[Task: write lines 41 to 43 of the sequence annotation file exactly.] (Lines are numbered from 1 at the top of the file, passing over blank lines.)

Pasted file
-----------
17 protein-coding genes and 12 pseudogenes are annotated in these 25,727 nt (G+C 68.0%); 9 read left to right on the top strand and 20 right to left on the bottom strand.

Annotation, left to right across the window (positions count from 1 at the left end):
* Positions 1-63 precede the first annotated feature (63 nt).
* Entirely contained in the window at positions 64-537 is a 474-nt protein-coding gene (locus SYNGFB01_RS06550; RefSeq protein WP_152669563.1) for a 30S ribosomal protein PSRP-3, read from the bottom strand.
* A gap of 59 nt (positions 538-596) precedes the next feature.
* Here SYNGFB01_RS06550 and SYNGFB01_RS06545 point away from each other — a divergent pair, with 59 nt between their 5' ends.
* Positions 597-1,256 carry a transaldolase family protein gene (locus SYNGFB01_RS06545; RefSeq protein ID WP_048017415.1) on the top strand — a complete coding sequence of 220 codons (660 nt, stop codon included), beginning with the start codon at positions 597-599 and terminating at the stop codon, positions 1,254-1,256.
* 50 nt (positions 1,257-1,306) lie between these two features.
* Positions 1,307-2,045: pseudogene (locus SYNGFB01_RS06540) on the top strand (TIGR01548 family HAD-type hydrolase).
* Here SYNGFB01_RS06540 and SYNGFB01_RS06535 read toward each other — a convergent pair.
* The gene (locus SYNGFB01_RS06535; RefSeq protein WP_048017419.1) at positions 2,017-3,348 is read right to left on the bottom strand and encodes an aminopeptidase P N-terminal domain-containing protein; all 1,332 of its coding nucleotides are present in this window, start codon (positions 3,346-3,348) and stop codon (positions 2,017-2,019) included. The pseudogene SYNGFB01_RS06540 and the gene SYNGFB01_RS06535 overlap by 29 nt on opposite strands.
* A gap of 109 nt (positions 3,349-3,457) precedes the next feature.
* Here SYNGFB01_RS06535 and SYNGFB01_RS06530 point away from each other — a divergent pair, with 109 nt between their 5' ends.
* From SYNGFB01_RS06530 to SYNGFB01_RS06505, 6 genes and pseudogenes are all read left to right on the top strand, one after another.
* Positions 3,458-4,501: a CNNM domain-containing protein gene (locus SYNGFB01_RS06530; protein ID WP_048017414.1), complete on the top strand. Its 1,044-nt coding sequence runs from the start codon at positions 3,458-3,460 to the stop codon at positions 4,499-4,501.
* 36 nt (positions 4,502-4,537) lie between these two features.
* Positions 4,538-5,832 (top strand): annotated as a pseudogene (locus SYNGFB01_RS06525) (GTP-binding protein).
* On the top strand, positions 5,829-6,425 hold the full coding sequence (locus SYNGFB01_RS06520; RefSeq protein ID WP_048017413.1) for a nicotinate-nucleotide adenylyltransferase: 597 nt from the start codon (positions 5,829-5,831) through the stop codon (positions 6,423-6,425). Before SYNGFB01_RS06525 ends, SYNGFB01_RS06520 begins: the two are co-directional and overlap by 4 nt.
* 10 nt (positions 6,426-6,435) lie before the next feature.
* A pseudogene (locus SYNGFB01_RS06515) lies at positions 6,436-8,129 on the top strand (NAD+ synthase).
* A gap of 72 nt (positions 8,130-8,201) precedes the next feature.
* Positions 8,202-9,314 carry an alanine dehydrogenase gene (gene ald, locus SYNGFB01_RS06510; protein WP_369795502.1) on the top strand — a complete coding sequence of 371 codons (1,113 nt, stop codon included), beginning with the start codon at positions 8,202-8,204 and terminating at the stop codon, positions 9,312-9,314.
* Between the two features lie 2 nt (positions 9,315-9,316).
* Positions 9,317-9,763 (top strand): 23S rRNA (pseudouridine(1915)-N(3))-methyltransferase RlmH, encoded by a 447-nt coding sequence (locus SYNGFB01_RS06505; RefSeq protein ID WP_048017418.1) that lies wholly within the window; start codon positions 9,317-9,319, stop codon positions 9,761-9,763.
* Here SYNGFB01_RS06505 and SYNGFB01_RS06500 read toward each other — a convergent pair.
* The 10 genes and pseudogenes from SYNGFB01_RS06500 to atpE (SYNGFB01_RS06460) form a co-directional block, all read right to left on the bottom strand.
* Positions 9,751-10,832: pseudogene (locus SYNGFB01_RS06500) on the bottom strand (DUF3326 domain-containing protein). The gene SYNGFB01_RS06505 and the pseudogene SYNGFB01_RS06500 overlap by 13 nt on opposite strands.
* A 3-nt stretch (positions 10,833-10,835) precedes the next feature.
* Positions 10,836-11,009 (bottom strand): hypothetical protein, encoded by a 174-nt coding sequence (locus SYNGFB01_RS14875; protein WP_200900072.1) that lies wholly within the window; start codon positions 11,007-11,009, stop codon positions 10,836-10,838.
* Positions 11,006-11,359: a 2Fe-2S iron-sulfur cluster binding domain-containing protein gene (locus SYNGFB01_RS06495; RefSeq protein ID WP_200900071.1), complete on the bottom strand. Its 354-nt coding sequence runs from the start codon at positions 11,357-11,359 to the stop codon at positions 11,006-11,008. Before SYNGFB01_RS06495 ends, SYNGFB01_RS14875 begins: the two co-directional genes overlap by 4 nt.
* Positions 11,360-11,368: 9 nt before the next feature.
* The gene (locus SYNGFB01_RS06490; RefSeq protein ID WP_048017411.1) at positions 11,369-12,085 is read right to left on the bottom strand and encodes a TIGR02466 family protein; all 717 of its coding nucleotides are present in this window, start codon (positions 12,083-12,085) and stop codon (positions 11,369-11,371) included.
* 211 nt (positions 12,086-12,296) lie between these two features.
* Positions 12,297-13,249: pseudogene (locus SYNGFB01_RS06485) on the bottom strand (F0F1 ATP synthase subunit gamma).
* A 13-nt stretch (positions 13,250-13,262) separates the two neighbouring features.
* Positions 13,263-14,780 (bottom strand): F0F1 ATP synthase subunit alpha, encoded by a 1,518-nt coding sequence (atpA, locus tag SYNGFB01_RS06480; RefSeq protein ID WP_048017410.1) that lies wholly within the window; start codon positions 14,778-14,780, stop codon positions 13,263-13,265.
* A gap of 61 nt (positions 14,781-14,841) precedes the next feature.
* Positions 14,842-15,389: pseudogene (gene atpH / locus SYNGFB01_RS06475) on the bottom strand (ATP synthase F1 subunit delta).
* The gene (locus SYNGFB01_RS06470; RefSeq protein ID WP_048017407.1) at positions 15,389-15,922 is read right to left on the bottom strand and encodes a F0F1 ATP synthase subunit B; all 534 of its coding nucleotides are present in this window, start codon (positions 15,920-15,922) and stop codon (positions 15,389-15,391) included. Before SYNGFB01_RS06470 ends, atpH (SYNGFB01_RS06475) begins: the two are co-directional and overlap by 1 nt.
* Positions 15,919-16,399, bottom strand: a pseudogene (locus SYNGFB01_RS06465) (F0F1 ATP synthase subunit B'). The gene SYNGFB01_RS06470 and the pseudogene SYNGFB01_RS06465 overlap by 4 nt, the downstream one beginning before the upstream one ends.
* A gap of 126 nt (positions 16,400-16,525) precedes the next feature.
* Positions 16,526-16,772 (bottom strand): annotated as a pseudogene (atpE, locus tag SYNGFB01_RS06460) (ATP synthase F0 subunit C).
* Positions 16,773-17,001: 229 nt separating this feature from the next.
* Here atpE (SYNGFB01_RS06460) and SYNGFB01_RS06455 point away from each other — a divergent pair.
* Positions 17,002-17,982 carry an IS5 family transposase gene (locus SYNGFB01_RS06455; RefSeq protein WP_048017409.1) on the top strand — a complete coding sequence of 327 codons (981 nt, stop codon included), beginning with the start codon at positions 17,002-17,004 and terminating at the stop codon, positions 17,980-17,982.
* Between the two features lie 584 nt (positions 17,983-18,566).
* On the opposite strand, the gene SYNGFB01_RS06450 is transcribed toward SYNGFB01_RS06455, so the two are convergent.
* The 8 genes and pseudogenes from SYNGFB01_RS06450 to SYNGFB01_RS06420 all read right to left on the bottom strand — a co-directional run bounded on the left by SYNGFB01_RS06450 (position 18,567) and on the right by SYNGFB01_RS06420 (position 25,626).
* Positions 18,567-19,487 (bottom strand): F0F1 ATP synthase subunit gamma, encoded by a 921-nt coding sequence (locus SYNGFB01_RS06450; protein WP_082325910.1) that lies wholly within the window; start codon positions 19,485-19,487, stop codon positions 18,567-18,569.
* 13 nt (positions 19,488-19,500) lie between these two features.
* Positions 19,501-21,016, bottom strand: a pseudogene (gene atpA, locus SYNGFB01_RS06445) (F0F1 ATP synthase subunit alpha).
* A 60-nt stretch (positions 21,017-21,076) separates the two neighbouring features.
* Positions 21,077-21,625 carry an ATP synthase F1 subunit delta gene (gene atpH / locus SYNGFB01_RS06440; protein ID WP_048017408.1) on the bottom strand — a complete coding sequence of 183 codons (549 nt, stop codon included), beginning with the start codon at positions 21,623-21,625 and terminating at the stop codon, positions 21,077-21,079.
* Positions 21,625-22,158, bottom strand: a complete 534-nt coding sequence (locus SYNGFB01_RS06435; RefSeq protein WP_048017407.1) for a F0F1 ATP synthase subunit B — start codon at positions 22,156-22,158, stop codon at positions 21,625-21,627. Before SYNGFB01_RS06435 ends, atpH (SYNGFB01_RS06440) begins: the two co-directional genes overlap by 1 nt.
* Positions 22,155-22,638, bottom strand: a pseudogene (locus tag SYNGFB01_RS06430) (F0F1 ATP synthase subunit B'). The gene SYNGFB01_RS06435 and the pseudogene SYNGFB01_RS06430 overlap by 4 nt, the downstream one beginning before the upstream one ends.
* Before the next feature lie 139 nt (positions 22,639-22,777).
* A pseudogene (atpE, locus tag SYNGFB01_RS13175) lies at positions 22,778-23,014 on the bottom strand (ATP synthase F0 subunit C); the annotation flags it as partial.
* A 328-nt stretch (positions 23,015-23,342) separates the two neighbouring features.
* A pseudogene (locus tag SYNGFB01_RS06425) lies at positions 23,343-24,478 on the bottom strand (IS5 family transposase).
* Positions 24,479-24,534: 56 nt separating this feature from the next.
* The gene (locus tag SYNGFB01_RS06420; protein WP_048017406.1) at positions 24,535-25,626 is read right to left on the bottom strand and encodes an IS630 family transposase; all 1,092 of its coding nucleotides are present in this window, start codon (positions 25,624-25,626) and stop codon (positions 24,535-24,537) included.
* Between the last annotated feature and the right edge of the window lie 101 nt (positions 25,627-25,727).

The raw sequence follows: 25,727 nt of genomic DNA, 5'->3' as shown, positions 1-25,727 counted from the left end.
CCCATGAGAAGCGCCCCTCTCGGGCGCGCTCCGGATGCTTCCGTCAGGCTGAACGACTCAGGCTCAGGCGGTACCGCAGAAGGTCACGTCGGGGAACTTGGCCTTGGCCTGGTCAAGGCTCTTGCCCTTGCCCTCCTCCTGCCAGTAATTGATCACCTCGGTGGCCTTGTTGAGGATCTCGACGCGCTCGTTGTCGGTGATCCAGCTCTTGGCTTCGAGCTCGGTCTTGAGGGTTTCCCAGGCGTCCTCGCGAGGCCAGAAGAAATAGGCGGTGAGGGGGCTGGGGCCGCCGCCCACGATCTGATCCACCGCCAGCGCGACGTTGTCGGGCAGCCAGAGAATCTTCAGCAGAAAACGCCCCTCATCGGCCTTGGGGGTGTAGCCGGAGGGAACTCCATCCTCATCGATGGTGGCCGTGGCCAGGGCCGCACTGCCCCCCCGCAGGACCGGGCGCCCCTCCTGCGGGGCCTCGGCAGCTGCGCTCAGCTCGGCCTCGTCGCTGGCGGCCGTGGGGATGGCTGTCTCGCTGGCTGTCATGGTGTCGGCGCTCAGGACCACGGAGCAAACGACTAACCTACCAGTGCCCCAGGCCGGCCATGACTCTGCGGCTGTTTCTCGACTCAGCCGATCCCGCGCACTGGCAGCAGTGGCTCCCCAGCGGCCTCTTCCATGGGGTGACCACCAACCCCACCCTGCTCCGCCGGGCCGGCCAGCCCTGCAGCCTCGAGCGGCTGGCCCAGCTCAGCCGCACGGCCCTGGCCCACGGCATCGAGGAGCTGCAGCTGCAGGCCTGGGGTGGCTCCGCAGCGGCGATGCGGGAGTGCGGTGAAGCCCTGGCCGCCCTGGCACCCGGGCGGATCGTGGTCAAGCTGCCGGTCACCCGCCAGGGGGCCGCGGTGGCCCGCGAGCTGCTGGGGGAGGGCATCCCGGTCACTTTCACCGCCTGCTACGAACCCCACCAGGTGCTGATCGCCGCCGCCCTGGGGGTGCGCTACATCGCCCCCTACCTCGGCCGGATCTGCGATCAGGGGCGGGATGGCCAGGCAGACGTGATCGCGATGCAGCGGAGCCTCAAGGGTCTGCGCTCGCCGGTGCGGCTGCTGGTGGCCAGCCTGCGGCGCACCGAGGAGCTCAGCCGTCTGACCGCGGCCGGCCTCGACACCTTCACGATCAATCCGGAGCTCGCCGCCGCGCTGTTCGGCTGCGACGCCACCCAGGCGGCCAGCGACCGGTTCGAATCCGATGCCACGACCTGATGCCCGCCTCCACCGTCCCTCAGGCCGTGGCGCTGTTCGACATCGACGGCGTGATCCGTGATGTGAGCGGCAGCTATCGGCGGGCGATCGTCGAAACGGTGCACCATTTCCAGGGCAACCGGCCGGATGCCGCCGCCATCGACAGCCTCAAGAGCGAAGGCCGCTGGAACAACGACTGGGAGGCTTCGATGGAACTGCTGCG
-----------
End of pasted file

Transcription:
* A gap of 126 nt (positions 16,400-16,525) precedes the next feature.
* Positions 16,526-16,772 (bottom strand): annotated as a pseudogene (atpE, locus tag SYNGFB01_RS06460) (ATP synthase F0 subunit C).
* Positions 16,773-17,001: 229 nt separating this feature from the next.